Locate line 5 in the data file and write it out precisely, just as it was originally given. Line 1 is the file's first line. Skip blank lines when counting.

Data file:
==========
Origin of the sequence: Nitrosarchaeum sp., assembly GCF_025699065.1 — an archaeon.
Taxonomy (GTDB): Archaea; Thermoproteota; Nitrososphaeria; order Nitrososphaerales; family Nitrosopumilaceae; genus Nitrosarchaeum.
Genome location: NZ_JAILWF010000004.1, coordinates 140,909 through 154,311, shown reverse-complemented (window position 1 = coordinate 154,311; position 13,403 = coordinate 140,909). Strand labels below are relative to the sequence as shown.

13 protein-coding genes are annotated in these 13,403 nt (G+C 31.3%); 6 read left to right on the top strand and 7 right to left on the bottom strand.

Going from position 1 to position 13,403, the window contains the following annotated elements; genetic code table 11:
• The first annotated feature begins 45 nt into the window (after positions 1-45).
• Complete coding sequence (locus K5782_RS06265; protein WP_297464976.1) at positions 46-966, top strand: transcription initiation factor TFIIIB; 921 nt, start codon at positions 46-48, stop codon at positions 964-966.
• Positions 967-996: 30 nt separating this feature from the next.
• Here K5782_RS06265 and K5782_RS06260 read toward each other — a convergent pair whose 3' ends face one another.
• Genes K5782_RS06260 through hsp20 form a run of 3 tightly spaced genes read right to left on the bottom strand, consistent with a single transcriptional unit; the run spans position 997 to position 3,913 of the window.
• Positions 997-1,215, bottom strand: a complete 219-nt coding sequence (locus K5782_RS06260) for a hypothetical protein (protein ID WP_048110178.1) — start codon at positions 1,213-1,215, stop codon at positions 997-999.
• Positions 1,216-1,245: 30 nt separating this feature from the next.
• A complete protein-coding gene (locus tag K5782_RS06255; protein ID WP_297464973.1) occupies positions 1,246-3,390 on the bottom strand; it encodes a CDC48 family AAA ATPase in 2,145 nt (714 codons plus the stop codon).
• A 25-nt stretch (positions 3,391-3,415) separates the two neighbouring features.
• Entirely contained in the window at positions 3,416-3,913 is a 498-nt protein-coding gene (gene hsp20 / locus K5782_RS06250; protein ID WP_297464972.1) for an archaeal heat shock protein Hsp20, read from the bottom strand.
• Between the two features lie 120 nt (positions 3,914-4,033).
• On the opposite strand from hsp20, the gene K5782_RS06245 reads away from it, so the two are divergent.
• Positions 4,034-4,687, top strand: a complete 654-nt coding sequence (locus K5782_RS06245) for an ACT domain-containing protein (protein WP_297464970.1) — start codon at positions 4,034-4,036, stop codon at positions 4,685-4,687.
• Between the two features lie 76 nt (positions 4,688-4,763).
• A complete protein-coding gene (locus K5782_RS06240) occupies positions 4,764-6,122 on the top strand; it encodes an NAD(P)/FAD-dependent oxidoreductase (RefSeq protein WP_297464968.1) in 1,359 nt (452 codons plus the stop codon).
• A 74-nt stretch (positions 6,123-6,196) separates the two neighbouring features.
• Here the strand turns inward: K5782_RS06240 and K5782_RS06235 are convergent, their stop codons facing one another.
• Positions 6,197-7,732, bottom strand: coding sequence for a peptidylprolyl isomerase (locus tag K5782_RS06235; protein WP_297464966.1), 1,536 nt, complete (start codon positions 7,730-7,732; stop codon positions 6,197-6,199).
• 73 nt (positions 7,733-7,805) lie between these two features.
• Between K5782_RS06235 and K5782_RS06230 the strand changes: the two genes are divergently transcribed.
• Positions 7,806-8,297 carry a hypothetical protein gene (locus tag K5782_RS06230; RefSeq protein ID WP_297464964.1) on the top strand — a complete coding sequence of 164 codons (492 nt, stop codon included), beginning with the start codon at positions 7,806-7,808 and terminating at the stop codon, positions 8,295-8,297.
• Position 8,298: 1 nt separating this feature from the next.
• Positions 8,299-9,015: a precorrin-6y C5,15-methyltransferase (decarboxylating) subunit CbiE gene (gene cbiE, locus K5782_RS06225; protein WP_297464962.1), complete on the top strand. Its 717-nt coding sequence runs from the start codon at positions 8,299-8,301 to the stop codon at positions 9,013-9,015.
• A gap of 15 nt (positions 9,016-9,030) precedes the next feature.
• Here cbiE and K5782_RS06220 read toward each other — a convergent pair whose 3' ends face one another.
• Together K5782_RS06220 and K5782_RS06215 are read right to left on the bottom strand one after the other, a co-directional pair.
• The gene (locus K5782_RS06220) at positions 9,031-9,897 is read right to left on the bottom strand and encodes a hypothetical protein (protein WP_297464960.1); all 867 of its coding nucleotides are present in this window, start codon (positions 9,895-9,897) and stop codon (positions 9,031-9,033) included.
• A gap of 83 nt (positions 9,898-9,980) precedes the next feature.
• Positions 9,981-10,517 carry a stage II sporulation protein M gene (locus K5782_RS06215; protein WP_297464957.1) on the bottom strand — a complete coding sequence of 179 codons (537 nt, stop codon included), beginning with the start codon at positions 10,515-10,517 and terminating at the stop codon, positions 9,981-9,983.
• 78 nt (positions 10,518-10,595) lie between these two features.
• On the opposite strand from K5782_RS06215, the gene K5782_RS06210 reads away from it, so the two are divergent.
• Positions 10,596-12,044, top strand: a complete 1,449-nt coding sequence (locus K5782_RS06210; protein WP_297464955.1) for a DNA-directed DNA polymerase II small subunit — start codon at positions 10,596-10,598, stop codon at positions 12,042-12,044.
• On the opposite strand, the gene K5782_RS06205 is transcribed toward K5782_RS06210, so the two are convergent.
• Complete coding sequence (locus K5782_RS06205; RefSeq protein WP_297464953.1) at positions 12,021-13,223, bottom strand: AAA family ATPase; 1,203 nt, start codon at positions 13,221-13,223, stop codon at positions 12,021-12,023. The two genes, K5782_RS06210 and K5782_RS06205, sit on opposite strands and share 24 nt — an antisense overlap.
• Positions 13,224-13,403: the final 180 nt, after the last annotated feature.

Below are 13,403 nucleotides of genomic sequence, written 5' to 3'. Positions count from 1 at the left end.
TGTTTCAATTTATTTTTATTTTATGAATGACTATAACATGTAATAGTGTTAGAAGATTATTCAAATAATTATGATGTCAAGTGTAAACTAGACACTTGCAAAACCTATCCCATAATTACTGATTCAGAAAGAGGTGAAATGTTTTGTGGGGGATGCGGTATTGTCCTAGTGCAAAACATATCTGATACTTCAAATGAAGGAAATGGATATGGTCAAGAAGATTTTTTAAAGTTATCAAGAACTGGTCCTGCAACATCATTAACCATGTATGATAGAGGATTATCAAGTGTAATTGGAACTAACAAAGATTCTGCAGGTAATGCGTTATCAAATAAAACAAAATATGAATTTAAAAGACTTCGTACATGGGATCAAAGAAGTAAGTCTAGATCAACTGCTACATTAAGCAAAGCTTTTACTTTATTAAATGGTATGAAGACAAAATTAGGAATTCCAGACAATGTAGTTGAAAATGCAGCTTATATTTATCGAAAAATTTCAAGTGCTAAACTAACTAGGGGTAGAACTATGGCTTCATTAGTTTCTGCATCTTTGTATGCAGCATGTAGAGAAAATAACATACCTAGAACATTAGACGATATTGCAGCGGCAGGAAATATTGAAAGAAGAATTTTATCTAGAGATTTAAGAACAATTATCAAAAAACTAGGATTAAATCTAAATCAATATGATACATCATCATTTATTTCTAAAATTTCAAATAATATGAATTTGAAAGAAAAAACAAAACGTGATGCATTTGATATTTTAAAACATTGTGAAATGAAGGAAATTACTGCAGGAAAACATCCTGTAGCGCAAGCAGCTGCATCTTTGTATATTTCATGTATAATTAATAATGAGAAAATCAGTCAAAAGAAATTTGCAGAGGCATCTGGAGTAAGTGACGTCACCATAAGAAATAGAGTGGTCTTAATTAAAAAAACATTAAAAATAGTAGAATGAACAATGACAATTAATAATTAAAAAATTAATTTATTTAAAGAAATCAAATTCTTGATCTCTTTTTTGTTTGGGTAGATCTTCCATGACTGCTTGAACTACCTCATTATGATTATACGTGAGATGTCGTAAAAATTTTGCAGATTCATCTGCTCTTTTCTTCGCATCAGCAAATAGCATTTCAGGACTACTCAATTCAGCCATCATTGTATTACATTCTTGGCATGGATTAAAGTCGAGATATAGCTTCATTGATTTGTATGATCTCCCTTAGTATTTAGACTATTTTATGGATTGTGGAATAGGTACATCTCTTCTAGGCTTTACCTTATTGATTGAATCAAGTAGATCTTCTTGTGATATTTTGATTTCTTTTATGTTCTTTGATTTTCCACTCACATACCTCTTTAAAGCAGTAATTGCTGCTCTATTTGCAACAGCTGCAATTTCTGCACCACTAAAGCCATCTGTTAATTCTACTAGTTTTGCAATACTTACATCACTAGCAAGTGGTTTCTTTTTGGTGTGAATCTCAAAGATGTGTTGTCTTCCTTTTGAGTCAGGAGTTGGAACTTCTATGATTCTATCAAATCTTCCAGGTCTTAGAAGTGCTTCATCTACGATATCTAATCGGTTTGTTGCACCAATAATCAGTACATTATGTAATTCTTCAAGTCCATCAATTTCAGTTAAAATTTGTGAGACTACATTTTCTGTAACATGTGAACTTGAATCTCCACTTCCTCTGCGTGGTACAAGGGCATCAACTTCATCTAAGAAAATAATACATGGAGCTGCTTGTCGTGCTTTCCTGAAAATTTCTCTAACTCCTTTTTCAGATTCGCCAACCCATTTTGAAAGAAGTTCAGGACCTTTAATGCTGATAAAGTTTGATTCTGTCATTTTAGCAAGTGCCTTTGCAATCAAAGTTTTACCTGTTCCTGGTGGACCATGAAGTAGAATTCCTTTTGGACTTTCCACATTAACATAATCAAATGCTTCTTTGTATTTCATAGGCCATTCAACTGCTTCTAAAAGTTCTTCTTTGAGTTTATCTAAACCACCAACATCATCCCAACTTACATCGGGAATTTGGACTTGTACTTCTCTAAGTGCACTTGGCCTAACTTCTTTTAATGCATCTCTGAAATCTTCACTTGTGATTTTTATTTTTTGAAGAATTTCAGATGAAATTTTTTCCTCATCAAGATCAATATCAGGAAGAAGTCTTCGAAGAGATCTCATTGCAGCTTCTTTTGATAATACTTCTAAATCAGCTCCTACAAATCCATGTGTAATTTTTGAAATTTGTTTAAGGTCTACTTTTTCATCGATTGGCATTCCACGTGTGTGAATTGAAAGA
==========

Going from position 1 to position 13,403, the window contains the following annotated elements; genetic code table 11: